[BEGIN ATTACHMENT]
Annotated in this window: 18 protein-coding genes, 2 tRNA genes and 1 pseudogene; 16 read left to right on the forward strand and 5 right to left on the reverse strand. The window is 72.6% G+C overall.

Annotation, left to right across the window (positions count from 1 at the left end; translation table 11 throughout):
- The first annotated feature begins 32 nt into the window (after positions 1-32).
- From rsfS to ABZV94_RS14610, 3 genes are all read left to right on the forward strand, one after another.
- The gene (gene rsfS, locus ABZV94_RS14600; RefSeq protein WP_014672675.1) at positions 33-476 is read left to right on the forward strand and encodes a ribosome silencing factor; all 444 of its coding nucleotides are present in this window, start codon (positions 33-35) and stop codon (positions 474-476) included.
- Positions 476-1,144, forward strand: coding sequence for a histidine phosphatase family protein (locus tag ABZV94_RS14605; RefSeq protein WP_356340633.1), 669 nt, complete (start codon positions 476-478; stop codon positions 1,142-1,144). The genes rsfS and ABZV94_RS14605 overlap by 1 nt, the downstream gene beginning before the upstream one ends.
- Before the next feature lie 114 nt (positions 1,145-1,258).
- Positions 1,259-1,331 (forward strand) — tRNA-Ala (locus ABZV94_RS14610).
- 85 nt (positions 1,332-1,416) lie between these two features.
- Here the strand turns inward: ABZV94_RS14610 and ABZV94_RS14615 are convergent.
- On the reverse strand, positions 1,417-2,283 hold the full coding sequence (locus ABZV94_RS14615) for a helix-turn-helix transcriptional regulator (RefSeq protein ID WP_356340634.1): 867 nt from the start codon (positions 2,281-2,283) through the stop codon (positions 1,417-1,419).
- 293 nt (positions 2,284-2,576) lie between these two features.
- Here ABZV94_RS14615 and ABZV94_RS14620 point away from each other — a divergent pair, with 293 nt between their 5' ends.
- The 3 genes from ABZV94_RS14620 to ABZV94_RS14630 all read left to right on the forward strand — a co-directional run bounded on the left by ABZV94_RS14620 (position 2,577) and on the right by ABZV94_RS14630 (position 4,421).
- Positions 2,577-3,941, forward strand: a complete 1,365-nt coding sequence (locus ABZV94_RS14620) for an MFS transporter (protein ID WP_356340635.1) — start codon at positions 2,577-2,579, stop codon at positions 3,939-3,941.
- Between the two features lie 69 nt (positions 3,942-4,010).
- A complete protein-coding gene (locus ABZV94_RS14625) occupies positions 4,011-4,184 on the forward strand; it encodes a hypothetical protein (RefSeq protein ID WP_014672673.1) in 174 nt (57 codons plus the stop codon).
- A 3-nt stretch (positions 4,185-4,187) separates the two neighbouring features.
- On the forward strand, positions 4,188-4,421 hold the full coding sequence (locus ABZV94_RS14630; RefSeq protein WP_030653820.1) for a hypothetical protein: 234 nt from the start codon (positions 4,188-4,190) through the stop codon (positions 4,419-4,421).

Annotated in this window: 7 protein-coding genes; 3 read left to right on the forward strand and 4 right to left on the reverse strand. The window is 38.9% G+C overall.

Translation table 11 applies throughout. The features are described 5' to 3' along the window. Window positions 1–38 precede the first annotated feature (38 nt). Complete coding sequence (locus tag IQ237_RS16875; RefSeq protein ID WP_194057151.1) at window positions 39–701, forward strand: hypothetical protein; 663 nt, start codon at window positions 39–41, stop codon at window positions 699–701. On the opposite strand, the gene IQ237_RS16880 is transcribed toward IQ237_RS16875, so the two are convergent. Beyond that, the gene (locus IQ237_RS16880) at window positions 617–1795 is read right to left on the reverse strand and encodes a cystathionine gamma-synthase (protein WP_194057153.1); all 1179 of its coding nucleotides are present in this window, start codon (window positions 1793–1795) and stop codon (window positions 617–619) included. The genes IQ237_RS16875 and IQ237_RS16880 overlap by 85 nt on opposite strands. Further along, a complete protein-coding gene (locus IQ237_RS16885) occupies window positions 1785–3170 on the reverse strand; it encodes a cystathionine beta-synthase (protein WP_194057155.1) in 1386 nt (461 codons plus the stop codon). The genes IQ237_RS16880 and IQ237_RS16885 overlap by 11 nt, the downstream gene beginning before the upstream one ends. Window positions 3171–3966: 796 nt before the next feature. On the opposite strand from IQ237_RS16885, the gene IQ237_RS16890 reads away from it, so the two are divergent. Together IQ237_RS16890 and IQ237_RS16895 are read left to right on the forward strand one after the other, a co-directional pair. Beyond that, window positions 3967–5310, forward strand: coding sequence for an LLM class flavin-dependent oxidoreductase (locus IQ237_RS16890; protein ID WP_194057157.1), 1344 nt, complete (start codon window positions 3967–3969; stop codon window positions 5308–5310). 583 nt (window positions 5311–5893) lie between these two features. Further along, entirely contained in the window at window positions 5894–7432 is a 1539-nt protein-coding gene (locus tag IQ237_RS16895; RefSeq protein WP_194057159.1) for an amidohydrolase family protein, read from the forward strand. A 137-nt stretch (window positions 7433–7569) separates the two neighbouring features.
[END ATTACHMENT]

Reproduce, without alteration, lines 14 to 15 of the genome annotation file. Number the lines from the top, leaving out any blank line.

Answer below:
- The 3 genes from ABZV94_RS14620 to ABZV94_RS14630 all read left to right on the forward strand — a co-directional run bounded on the left by ABZV94_RS14620 (position 2,577) and on the right by ABZV94_RS14630 (position 4,421).
- Positions 2,577-3,941, forward strand: a complete 1,365-nt coding sequence (locus ABZV94_RS14620) for an MFS transporter (protein ID WP_356340635.1) — start codon at positions 2,577-2,579, stop codon at positions 3,939-3,941.